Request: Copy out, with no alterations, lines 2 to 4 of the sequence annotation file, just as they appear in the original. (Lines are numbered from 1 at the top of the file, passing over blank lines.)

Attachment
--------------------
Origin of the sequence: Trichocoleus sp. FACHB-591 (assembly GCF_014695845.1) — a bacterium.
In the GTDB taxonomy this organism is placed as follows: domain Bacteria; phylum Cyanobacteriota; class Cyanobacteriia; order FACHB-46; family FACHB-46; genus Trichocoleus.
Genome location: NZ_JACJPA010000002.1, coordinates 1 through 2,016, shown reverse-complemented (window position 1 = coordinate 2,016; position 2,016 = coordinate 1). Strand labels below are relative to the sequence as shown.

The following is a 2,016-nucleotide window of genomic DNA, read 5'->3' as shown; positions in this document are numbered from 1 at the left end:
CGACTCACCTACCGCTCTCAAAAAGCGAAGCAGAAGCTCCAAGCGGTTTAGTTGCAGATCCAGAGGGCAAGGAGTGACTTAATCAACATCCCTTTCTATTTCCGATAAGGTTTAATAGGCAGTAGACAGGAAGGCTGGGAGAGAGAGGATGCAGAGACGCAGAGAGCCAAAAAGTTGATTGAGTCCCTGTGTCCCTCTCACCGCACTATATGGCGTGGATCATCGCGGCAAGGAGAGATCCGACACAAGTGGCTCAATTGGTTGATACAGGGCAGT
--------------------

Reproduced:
In the GTDB taxonomy this organism is placed as follows: domain Bacteria; phylum Cyanobacteriota; class Cyanobacteriia; order FACHB-46; family FACHB-46; genus Trichocoleus.
Genome location: NZ_JACJPA010000002.1, coordinates 1 through 2,016, shown reverse-complemented (window position 1 = coordinate 2,016; position 2,016 = coordinate 1). Strand labels below are relative to the sequence as shown.

The following is a 2,016-nucleotide window of genomic DNA, read 5'->3' as shown; positions in this document are numbered from 1 at the left end: